Hiring International Students
We want to help our recruiters succeed and create connections with our international students. We understand that there are a lot of misgivings around sponsorship, the amount of work for the employer, and possible challenges for organizations depending on the nature of their industry.
If you want to discuss options on hiring international students, please reach out! Contact us at firstname.lastname@example.org or 320-308-2151.
Benefits of Hiring an International Student for an Internship
Hiring a St. Cloud State University international student for an internship can bring several benefits to employers, including:
- Diverse Perspectives: International students often bring diverse cultural backgrounds and different ways of thinking to the workplace. This diversity of perspectives can lead to innovative solutions and fresh ideas for tackling challenges.
- Global Networking: By hiring an international student, employers have the opportunity to expand their global network. These students may have connections and insights into markets and business practices in their home countries, which can be valuable for international expansion and collaboration.
- Language and Cultural Skills: International students typically have language skills and cultural awareness that can be advantageous in dealing with a global customer base. Employers can leverage these skills to enhance communication and relationships with international clients, partners, or customers.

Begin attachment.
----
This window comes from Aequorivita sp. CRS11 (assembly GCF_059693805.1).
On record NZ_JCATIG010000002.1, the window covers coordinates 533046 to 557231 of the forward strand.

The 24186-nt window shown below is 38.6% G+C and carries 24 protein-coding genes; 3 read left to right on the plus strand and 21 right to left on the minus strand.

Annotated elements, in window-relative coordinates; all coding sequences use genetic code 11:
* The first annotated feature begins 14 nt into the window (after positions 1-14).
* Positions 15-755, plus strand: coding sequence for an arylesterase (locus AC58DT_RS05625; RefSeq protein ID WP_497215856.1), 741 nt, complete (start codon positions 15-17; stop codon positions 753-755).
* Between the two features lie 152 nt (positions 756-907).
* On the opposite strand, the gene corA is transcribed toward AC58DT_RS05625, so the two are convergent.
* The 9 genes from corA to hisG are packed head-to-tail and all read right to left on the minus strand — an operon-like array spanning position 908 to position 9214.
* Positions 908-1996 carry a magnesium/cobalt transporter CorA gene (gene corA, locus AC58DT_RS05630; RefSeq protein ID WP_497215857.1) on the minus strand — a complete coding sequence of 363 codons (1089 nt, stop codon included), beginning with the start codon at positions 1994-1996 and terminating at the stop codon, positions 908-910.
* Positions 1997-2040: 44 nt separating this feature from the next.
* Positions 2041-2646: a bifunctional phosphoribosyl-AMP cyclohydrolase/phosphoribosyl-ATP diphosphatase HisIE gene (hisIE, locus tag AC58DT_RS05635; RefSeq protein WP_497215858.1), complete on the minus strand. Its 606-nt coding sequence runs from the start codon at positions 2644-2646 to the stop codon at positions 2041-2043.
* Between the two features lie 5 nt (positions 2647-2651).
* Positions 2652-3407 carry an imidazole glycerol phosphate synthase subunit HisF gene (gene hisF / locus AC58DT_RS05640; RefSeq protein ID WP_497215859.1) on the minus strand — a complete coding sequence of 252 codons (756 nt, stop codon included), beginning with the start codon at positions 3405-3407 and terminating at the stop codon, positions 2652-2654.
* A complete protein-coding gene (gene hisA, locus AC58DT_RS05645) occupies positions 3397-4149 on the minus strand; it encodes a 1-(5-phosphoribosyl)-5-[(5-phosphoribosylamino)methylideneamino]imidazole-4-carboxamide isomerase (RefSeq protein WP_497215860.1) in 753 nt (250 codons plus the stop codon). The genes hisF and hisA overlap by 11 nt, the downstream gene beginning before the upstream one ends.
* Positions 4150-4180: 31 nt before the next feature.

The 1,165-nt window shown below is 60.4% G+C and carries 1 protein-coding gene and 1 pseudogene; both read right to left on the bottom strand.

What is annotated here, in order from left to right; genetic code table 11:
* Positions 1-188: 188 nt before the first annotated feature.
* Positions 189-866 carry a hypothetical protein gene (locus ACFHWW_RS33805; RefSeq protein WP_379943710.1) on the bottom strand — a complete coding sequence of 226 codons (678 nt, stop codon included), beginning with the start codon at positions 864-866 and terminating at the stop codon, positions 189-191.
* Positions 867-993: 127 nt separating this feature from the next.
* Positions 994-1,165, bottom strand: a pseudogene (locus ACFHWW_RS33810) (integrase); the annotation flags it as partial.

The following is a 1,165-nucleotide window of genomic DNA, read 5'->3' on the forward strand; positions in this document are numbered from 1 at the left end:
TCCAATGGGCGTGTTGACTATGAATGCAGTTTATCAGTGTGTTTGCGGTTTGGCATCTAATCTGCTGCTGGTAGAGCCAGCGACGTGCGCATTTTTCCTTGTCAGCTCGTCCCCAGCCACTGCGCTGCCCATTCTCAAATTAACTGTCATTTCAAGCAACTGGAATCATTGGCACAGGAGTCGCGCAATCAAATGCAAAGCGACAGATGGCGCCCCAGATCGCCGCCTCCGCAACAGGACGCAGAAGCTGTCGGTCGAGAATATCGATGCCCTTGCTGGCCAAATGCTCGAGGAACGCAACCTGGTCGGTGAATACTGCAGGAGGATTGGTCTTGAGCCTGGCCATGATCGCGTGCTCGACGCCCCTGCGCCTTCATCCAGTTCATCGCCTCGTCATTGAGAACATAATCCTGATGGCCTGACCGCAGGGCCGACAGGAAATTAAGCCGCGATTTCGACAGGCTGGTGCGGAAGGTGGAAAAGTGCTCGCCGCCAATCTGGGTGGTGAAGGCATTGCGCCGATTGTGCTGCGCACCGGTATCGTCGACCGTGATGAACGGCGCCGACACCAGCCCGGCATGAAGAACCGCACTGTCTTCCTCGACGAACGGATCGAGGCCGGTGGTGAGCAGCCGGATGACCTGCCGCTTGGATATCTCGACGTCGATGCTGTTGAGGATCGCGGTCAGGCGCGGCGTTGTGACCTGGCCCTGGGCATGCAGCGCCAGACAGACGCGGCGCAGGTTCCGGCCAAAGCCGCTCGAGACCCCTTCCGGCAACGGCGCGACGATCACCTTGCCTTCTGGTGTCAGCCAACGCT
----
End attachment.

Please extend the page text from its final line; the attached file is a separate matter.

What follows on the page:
Additionally, hiring international students for internships can contribute to a more inclusive and culturally aware work environment, which can be beneficial for the overall company culture.
More information on offering internships can be found on our Employer Internship Resources page.
Hiring international student for internships under CPT
CPT, or Curricular Practical Training, is a program that allows international students in the United States with an F-1 visa to gain practical experience in their field of study while still in school. It is a type of work authorization that permits students to participate in internships, co-ops, or other types of employment that are directly related to their major field of study.
Here are some key points to understand about CPT:
- Eligibility: To be eligible for CPT, students must have been enrolled in a qualifying U.S. institution for at least one academic year on a full-time basis. The employment must also be an integral part of the established curriculum or academic program.
- Authorization: CPT requires authorization from the designated school official (DSO) at the student's academic institution. Once authorized, the student can work for a specific employer for a specific period of time.
- Limits: There are limits on the duration of CPT. Students can engage in either part-time (up to 20 hours per week) or full-time (more than 20 hours per week) CPT, but working full-time for 12 months or more on CPT can make the student ineligible for Optional Practical Training (OPT), which is another important type of work authorization for F-1 students.